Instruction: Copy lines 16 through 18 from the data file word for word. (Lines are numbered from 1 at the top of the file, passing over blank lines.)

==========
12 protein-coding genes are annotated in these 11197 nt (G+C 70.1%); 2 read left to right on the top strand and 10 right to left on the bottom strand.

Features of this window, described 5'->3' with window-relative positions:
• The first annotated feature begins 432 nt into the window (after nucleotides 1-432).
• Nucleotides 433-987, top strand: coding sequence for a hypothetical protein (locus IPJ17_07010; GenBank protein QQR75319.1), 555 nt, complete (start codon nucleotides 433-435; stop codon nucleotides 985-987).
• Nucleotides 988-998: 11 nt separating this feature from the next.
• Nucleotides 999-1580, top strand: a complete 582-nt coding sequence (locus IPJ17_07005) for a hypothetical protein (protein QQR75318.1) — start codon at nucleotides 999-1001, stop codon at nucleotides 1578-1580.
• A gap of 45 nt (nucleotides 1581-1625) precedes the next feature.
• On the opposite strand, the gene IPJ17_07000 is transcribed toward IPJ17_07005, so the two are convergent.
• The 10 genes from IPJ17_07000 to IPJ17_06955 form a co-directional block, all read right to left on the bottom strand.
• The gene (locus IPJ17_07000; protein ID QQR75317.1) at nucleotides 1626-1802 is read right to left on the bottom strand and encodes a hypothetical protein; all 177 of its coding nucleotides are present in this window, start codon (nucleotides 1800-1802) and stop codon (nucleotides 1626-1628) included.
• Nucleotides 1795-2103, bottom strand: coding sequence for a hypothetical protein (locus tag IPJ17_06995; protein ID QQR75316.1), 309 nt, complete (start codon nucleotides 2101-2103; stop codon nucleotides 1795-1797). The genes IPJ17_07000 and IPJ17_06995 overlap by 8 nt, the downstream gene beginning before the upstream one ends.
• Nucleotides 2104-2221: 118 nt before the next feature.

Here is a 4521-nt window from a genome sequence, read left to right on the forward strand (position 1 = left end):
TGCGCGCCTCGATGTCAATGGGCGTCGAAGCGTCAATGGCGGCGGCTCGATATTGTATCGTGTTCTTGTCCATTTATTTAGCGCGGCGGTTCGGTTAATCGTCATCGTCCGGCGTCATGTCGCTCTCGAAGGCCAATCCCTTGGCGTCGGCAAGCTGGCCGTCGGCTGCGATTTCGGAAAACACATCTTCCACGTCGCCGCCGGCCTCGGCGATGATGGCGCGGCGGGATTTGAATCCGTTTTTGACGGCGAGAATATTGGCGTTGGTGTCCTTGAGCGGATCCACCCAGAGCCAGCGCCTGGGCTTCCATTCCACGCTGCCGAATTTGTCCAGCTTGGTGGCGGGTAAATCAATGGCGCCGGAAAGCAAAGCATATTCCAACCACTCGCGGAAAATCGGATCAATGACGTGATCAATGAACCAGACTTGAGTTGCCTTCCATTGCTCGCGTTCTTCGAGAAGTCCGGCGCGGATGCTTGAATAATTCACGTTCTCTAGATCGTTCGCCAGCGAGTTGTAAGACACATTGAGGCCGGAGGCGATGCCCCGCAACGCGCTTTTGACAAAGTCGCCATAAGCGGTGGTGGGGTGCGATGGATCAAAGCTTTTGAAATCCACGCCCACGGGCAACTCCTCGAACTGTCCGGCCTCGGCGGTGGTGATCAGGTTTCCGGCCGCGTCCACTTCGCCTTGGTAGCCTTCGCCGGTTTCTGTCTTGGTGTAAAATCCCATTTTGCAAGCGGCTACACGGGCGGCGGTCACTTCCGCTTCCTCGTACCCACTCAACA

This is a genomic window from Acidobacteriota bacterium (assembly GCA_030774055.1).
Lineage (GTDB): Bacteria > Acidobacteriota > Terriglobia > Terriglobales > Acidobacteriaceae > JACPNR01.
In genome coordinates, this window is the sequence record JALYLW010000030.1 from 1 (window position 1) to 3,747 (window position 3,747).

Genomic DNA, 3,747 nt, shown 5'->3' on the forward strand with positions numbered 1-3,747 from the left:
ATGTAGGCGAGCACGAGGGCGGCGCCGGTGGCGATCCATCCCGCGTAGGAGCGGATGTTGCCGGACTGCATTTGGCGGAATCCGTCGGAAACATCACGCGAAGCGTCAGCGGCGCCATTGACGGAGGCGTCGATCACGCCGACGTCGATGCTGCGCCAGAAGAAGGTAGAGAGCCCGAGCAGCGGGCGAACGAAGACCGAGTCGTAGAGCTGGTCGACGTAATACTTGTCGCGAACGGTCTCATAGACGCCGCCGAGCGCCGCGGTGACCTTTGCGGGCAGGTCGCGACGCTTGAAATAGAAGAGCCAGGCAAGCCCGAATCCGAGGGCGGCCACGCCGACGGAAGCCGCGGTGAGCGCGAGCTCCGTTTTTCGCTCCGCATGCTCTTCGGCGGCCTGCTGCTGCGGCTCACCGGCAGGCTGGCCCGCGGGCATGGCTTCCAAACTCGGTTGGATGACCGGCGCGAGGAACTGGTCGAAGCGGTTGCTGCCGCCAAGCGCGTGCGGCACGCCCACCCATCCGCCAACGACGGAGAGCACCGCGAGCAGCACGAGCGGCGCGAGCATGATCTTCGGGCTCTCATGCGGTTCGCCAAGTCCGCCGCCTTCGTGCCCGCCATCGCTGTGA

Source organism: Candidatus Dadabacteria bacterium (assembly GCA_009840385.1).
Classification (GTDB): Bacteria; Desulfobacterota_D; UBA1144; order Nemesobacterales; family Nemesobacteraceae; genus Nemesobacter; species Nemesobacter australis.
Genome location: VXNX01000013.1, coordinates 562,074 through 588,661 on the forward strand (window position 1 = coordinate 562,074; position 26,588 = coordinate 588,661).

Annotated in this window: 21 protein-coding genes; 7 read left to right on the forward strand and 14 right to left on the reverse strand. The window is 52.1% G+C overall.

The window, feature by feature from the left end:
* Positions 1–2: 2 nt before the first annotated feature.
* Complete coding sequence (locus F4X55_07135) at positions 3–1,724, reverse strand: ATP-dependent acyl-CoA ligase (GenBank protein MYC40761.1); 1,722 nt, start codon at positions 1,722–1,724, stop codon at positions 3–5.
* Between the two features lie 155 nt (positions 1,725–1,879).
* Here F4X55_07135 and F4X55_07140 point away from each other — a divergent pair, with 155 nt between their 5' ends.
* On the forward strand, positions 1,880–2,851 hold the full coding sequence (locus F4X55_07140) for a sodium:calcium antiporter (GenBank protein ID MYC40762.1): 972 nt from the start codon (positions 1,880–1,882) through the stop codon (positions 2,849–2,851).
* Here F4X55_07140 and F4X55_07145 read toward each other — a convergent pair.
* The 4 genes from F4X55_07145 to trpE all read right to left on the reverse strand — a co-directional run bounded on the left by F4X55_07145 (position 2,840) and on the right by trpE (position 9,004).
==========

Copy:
Lineage (GTDB): Bacteria > Acidobacteriota > Terriglobia > Terriglobales > Acidobacteriaceae > JACPNR01.
In genome coordinates, this window is the sequence record JALYLW010000030.1 from 1 (window position 1) to 3,747 (window position 3,747).

Genomic DNA, 3,747 nt, shown 5'->3' on the forward strand with positions numbered 1-3,747 from the left: